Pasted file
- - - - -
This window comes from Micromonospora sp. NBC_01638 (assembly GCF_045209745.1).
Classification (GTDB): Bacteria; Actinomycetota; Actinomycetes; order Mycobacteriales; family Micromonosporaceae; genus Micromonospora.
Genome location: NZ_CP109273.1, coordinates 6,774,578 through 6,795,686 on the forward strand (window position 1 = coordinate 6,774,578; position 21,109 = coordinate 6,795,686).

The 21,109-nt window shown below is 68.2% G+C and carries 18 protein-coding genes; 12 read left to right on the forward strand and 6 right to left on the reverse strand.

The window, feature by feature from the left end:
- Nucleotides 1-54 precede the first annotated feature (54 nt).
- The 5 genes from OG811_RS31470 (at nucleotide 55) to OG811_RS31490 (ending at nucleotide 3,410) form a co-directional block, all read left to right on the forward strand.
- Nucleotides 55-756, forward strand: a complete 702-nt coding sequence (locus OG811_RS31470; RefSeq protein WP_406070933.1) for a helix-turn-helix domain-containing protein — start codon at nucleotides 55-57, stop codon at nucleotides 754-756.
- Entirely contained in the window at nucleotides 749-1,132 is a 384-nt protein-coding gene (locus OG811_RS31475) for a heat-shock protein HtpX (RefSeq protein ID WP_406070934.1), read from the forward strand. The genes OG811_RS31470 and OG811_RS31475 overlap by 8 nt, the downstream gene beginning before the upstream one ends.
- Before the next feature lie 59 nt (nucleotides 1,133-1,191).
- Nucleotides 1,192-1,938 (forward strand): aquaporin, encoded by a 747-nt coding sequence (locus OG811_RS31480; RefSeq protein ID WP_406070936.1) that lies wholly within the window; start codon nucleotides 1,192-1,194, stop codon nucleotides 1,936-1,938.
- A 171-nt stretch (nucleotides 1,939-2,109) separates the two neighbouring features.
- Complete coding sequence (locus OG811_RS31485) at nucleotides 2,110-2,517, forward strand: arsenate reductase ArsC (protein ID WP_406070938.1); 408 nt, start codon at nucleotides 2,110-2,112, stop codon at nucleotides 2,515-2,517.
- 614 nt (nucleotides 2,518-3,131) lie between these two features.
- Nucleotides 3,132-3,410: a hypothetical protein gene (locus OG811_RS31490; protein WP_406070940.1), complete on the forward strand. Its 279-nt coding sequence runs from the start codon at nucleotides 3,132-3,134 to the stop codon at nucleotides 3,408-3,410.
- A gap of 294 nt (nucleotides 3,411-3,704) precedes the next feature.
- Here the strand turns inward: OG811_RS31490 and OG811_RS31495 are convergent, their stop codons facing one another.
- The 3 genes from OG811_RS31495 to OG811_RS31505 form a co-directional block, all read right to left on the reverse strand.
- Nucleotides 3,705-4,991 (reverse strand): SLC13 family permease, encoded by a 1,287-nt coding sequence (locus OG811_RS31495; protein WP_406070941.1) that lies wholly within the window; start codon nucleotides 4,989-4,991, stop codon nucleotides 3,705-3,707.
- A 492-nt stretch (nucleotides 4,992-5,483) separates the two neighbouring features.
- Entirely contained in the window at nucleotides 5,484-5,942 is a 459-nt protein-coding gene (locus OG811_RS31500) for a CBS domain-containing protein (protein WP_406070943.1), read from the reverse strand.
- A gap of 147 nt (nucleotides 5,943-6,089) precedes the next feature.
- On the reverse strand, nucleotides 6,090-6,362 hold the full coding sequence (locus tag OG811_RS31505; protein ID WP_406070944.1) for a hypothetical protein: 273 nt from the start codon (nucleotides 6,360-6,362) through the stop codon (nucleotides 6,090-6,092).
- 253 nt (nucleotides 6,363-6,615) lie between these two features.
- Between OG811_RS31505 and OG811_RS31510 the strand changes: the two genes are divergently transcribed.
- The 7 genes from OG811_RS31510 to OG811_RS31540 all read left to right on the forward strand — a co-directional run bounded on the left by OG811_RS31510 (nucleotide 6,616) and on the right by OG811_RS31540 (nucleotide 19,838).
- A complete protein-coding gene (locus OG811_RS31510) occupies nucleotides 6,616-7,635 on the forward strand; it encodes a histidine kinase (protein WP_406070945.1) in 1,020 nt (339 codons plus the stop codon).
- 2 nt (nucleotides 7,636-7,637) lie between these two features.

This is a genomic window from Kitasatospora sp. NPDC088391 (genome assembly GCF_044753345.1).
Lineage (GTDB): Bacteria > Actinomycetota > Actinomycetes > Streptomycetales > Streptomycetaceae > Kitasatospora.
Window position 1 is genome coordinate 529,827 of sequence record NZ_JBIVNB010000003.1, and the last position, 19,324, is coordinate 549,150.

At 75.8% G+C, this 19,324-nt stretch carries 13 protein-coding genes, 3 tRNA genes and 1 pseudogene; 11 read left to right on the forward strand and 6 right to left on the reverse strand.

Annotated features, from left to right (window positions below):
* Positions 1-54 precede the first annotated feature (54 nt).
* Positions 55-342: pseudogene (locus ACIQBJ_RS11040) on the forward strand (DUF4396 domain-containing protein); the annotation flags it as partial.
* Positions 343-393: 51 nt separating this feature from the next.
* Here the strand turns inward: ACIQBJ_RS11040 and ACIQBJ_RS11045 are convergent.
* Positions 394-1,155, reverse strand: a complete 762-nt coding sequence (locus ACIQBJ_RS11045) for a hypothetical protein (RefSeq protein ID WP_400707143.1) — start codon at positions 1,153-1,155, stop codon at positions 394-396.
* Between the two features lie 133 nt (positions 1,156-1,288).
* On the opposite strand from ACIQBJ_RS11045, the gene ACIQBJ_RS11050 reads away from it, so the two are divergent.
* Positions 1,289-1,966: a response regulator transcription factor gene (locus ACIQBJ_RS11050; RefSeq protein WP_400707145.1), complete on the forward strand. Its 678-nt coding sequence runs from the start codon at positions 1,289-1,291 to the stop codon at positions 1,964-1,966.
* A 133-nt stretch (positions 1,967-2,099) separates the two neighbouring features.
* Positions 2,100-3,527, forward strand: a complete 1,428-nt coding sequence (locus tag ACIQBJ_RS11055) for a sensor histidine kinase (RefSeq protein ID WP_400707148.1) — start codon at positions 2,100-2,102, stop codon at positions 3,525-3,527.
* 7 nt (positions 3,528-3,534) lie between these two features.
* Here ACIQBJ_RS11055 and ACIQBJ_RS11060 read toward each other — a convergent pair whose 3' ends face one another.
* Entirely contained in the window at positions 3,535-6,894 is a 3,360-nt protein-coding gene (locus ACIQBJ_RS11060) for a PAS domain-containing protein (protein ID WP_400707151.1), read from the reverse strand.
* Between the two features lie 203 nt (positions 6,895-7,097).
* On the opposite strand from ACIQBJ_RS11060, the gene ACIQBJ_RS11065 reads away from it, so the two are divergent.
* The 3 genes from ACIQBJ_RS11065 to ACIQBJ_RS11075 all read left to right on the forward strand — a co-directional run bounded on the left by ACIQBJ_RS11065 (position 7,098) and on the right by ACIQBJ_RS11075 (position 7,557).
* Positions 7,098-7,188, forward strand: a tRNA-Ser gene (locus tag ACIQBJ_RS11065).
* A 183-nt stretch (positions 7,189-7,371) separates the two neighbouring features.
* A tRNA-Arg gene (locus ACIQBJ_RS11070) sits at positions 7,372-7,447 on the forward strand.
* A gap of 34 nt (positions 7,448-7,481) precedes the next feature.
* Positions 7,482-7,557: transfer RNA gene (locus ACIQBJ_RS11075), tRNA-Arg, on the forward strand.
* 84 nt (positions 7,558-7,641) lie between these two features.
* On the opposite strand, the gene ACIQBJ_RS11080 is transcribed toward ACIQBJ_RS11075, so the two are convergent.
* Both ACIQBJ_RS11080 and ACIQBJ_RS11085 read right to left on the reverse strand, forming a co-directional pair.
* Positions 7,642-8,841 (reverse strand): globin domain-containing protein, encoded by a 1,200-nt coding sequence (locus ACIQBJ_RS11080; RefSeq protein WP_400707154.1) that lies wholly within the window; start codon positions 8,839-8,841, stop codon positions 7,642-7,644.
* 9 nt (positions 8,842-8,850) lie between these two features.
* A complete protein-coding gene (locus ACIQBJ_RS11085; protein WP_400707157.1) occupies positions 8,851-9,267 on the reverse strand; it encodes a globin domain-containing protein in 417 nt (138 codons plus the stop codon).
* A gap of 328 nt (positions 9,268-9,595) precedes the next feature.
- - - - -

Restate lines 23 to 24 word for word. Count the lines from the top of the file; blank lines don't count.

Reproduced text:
- On the reverse strand, nucleotides 6,090-6,362 hold the full coding sequence (locus tag OG811_RS31505; protein ID WP_406070944.1) for a hypothetical protein: 273 nt from the start codon (nucleotides 6,360-6,362) through the stop codon (nucleotides 6,090-6,092).
- 253 nt (nucleotides 6,363-6,615) lie between these two features.